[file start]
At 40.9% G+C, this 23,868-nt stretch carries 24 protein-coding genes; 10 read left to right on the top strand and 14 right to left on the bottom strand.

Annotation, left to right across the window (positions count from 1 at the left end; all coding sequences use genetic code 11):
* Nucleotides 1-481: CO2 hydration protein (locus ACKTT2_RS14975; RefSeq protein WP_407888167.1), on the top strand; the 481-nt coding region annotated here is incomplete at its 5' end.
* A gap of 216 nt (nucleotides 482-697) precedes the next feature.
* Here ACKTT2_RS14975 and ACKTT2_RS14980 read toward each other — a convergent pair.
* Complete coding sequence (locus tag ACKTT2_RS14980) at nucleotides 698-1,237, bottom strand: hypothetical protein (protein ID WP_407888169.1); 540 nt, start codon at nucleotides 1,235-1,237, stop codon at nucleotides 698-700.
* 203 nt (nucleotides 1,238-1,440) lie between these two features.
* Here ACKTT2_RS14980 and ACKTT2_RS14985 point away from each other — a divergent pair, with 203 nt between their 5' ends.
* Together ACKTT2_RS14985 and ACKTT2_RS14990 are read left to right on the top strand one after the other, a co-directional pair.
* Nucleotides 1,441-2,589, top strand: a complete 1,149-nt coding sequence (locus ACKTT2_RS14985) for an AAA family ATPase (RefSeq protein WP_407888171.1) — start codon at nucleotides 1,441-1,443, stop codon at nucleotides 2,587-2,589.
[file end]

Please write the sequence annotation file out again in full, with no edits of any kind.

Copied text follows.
At 40.9% G+C, this 23,868-nt stretch carries 24 protein-coding genes; 10 read left to right on the top strand and 14 right to left on the bottom strand.

Annotation, left to right across the window (positions count from 1 at the left end; all coding sequences use genetic code 11):
* Nucleotides 1-481: CO2 hydration protein (locus ACKTT2_RS14975; RefSeq protein WP_407888167.1), on the top strand; the 481-nt coding region annotated here is incomplete at its 5' end.
* A gap of 216 nt (nucleotides 482-697) precedes the next feature.
* Here ACKTT2_RS14975 and ACKTT2_RS14980 read toward each other — a convergent pair.
* Complete coding sequence (locus tag ACKTT2_RS14980) at nucleotides 698-1,237, bottom strand: hypothetical protein (protein ID WP_407888169.1); 540 nt, start codon at nucleotides 1,235-1,237, stop codon at nucleotides 698-700.
* 203 nt (nucleotides 1,238-1,440) lie between these two features.
* Here ACKTT2_RS14980 and ACKTT2_RS14985 point away from each other — a divergent pair, with 203 nt between their 5' ends.
* Together ACKTT2_RS14985 and ACKTT2_RS14990 are read left to right on the top strand one after the other, a co-directional pair.
* Nucleotides 1,441-2,589, top strand: a complete 1,149-nt coding sequence (locus ACKTT2_RS14985) for an AAA family ATPase (RefSeq protein WP_407888171.1) — start codon at nucleotides 1,441-1,443, stop codon at nucleotides 2,587-2,589.